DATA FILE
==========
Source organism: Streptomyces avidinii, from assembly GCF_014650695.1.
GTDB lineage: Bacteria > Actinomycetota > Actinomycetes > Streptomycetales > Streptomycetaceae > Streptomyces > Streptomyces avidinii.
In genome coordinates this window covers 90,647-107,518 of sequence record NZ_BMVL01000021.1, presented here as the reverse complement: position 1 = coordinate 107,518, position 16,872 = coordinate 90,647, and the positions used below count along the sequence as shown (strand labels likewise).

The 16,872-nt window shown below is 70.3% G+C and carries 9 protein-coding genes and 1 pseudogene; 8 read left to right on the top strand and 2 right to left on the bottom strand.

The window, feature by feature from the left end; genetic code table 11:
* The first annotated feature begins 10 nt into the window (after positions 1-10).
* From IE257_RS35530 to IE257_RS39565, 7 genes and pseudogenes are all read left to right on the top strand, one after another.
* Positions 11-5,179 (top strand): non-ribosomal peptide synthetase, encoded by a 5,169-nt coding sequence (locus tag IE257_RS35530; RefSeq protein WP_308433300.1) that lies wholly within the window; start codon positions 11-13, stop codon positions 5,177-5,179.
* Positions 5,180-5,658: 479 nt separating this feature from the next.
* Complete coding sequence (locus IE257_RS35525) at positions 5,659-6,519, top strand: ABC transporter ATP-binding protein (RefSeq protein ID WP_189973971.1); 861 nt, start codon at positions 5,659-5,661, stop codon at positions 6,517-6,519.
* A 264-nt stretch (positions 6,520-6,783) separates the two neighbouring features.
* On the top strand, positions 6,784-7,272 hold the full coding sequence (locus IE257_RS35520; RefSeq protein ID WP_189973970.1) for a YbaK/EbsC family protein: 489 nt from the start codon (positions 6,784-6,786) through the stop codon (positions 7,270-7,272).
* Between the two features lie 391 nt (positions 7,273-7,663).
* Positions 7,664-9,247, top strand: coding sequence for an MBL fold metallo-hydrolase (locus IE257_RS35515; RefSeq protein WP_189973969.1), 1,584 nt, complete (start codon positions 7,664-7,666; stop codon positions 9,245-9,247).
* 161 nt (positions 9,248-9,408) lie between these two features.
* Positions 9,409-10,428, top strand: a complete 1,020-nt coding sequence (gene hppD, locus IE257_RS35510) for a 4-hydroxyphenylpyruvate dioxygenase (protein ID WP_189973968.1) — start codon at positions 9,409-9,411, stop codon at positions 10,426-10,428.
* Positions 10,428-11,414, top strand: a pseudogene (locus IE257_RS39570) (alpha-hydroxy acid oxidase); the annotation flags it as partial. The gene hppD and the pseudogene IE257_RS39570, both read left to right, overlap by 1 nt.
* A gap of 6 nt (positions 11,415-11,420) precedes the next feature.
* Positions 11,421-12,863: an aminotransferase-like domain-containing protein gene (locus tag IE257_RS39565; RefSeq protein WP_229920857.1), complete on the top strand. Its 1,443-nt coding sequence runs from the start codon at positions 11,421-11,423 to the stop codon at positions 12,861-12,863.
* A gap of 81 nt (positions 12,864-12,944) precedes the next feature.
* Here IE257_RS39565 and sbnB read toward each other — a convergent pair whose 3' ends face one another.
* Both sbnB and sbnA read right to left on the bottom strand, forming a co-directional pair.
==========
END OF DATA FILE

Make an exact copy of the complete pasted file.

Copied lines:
Source organism: Streptomyces avidinii, from assembly GCF_014650695.1.
GTDB lineage: Bacteria > Actinomycetota > Actinomycetes > Streptomycetales > Streptomycetaceae > Streptomyces > Streptomyces avidinii.
In genome coordinates this window covers 90,647-107,518 of sequence record NZ_BMVL01000021.1, presented here as the reverse complement: position 1 = coordinate 107,518, position 16,872 = coordinate 90,647, and the positions used below count along the sequence as shown (strand labels likewise).

The 16,872-nt window shown below is 70.3% G+C and carries 9 protein-coding genes and 1 pseudogene; 8 read left to right on the top strand and 2 right to left on the bottom strand.

The window, feature by feature from the left end; genetic code table 11:
* The first annotated feature begins 10 nt into the window (after positions 1-10).
* From IE257_RS35530 to IE257_RS39565, 7 genes and pseudogenes are all read left to right on the top strand, one after another.
* Positions 11-5,179 (top strand): non-ribosomal peptide synthetase, encoded by a 5,169-nt coding sequence (locus tag IE257_RS35530; RefSeq protein WP_308433300.1) that lies wholly within the window; start codon positions 11-13, stop codon positions 5,177-5,179.
* Positions 5,180-5,658: 479 nt separating this feature from the next.
* Complete coding sequence (locus IE257_RS35525) at positions 5,659-6,519, top strand: ABC transporter ATP-binding protein (RefSeq protein ID WP_189973971.1); 861 nt, start codon at positions 5,659-5,661, stop codon at positions 6,517-6,519.
* A 264-nt stretch (positions 6,520-6,783) separates the two neighbouring features.
* On the top strand, positions 6,784-7,272 hold the full coding sequence (locus IE257_RS35520; RefSeq protein ID WP_189973970.1) for a YbaK/EbsC family protein: 489 nt from the start codon (positions 6,784-6,786) through the stop codon (positions 7,270-7,272).
* Between the two features lie 391 nt (positions 7,273-7,663).
* Positions 7,664-9,247, top strand: coding sequence for an MBL fold metallo-hydrolase (locus IE257_RS35515; RefSeq protein WP_189973969.1), 1,584 nt, complete (start codon positions 7,664-7,666; stop codon positions 9,245-9,247).
* 161 nt (positions 9,248-9,408) lie between these two features.
* Positions 9,409-10,428, top strand: a complete 1,020-nt coding sequence (gene hppD, locus IE257_RS35510) for a 4-hydroxyphenylpyruvate dioxygenase (protein ID WP_189973968.1) — start codon at positions 9,409-9,411, stop codon at positions 10,426-10,428.
* Positions 10,428-11,414, top strand: a pseudogene (locus IE257_RS39570) (alpha-hydroxy acid oxidase); the annotation flags it as partial. The gene hppD and the pseudogene IE257_RS39570, both read left to right, overlap by 1 nt.
* A gap of 6 nt (positions 11,415-11,420) precedes the next feature.
* Positions 11,421-12,863: an aminotransferase-like domain-containing protein gene (locus tag IE257_RS39565; RefSeq protein WP_229920857.1), complete on the top strand. Its 1,443-nt coding sequence runs from the start codon at positions 11,421-11,423 to the stop codon at positions 12,861-12,863.
* A gap of 81 nt (positions 12,864-12,944) precedes the next feature.
* Here IE257_RS39565 and sbnB read toward each other — a convergent pair whose 3' ends face one another.
* Both sbnB and sbnA read right to left on the bottom strand, forming a co-directional pair.